Kadhimi represents an ideal option for the Sadrists, especially if they can achieve an electoral victory in the upcoming polls.

However, Iraqi academic and political analyst Rahim al-Kaabi warned, “The road is still long for Kadhimi to dispel Iran’s fears and doubts about his person. Iran’s trust is the most crucial factor that can decide the fortunes of a candidate to the position of Iraq’s Prime Minister.”

Kaabi told The Arab Weekly that Kadhimi needs more than “cross-quota alliances” to secure a second term.

Fierce competition

Political observers agree that the upcoming elections, if held on time, will witness a fierce competition between state forces and non-state actors, particularly Iranian militias.

The pro-Iranian agents are aware that it is difficult to win the battle for the position of the next prime minister, but they are working hard to prevent any party from getting the required majority to name the next premier by itself.

Though Sadr is the spiritual father of all armed militias, his problematic relationship with Tehran has put him in the complex position of no war and no peace with Iran, a position that can be changed at any time.

Iraqi political forces and parties believe that Sadr, not the state, is the one who is capable of standing up to non-state actors. The cost of such a scenario will be the replacement of currently uncontrolled weapons with a spread of less uncontrolled weapons.

Two Shia camps are set to emerge ahead of and during the upcoming election. The first is what can be called the national Shia forces, the forces of moderation, or as some call them “the state forces”. These include Kadhimi, Abadi and Hakim, as well as Sadr, if he continues his current approach and does not make a U-turn as he has done before.

The second Shia camp includes militia groups that have political ambitions, such as the Badr Organisation led by Hadi al-Amiri and the Asa’ib Ahl al-Haq led by Qais Khazali. The second camp also includes the Islamic Dawa Party headed by Nuri al-Maliki, and parties known as “loyalists” because of their absolute loyalty to the Iranian Supreme Leader Ali Khamenei, or other non-state actors.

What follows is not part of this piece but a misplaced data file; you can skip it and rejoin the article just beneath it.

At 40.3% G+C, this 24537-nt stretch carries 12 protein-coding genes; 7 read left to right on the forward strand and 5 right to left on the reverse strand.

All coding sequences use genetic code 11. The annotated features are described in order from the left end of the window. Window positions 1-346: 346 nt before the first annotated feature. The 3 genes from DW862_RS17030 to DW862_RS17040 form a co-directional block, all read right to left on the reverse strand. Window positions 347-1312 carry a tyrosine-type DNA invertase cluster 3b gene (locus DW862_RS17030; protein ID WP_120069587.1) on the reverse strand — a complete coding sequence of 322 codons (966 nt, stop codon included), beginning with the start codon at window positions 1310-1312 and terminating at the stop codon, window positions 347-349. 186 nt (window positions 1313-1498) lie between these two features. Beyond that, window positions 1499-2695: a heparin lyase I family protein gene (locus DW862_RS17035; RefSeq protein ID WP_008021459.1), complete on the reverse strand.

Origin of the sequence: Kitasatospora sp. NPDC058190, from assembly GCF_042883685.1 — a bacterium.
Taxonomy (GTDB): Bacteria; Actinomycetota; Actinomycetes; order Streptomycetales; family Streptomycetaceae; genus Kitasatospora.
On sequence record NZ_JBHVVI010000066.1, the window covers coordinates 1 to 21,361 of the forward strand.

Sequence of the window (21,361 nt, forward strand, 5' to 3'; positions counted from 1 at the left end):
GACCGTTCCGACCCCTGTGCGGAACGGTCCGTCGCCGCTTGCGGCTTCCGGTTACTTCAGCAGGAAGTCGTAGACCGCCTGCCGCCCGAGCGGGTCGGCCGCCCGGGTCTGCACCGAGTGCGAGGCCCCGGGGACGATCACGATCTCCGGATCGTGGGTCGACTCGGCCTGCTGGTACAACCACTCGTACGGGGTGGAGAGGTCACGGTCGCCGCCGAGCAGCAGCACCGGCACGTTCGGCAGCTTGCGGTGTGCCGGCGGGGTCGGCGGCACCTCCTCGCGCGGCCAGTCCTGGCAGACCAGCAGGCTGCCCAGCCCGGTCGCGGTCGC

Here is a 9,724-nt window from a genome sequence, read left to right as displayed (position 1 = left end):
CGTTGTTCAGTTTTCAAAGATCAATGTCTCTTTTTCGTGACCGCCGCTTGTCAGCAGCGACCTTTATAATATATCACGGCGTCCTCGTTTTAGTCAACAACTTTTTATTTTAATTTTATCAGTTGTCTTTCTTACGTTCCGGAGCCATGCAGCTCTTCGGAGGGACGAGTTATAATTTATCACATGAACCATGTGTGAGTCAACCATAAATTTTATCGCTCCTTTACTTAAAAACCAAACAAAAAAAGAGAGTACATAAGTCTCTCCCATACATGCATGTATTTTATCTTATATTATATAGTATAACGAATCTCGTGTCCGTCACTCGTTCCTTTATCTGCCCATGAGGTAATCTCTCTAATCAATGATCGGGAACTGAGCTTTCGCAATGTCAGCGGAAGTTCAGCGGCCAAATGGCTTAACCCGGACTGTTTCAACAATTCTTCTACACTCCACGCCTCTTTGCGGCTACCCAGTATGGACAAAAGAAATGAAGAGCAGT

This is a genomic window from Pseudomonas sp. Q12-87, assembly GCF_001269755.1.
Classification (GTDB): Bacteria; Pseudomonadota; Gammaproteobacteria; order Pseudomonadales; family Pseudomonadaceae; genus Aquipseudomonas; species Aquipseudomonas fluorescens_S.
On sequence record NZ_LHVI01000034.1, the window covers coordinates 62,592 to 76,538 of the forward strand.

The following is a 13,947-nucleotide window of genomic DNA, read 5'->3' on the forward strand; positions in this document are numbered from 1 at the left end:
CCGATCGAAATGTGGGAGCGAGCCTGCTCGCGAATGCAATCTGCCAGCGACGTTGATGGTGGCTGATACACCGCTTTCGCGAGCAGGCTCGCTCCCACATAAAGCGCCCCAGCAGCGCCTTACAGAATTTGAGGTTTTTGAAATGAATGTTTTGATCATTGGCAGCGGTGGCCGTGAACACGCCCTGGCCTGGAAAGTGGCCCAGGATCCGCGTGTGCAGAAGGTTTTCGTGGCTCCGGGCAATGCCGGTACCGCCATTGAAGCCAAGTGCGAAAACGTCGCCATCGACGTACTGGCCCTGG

Iraq’s old political figures, experts say, know that they will not be able to control the scene anymore, especially after their sectarian strategies and tactics have become ineffective when it comes to mobilising voters. This will push part of the political class to declare its support for Kadhimi in his attempt to gain the public’s confidence and change in the political balance within the House of Representatives.

Kaabi, however, believes that the political class in Iraq is well aware that the elections are nothing but “a show” to give substance to their political projects, and finalise their already-settled deals.

“Iran, which is ecstatic with its nuclear negotiations with the international community, wants to reposition itself in Iraq, and Kadhimi will not be its ideal option, even if he is the godfather of Tehran’s normalisation of relations with Saudi Arabia – a normalisation that will top the agenda of Iran’s Foreign Minister Muhammad Javad Zarif’s visit to Baghdad,” Kaabi said.

“Tehran has its allies and means of pressure inside Iraq and this will make Washington and the democrats, who are restless about the Iraqi file, lose patience,” he added.